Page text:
For all SDSS spectroscopic data, information about how that object was targeted for spectroscopy is included in the object's Target Flags. Information about whether a target was selected for one or more ancillary target programs is included in the flags
ANCILLARY_TARGET2. All new ancillary target programs in Data Release 12 use the
To store targeting data most efficiently, all SDSS target flags are stored as bitmasks. For more information about working with such data, see the SDSS bitmasks page. To enable searches by flag name rather than by bit value, SkyServer and CasJobs include the lookup functions dbo.fAncillaryTarget1 and dbo.fAncillaryTarget2.
Target Selection Background
This page describes how to use SDSS ancillary targets in general; the pages linked from the lists below describe how targets were selected for specific ancillary targeting programs.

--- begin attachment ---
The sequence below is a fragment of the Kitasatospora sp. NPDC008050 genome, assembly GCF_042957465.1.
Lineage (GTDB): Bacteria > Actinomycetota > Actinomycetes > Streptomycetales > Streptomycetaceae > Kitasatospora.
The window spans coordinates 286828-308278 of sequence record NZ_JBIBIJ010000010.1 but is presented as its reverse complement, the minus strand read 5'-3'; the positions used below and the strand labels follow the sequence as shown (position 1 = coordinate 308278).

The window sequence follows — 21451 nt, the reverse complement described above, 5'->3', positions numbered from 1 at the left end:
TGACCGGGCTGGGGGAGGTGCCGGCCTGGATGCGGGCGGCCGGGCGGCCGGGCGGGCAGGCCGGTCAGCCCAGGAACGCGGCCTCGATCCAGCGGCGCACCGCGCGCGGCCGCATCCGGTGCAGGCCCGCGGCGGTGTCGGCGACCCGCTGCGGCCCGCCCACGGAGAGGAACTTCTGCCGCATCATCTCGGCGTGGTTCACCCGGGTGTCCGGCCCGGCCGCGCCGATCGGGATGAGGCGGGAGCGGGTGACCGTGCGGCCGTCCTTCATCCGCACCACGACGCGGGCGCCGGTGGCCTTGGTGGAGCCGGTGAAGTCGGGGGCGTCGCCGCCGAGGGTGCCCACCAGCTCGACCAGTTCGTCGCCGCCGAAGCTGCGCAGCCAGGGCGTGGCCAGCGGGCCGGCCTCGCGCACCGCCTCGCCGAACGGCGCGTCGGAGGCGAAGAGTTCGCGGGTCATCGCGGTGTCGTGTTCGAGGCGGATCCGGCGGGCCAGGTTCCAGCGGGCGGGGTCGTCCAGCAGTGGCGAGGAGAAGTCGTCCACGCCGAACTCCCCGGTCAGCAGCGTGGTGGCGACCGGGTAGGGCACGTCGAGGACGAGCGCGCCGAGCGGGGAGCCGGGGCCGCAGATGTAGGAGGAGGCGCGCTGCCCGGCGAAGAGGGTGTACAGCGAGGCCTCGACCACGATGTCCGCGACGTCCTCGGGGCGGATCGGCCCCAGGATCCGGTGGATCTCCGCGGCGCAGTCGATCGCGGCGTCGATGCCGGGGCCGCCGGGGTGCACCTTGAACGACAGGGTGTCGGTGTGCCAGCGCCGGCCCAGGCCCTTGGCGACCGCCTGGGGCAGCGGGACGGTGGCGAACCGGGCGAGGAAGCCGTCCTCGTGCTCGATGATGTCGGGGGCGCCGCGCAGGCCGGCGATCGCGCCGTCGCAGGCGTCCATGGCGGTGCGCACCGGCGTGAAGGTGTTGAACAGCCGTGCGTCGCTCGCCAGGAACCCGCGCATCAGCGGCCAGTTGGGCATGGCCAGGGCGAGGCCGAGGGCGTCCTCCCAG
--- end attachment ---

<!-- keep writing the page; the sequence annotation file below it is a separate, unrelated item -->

BOSS Ancillary targets were requested in three calls for proposals made to the SDSS-III collaboration: one in 2009, one in 2010, and one in 2012. Throughout SDSS observations from 2009 to 2012, ancillary targets were given a lower priority for target selection than the primary science drivers of BOSS; therefore, sample selection for the ancillary target programs is often not complete.
The SDSS photometry used for selection in these different programs typically uses PSF, model (for galaxy magnitudes), or cmodel (for galaxy colors; Abazajian et al. 2004) photometry, all corrected for Galactic extinction following Schlegel, Finkbeiner, & Davis (1998).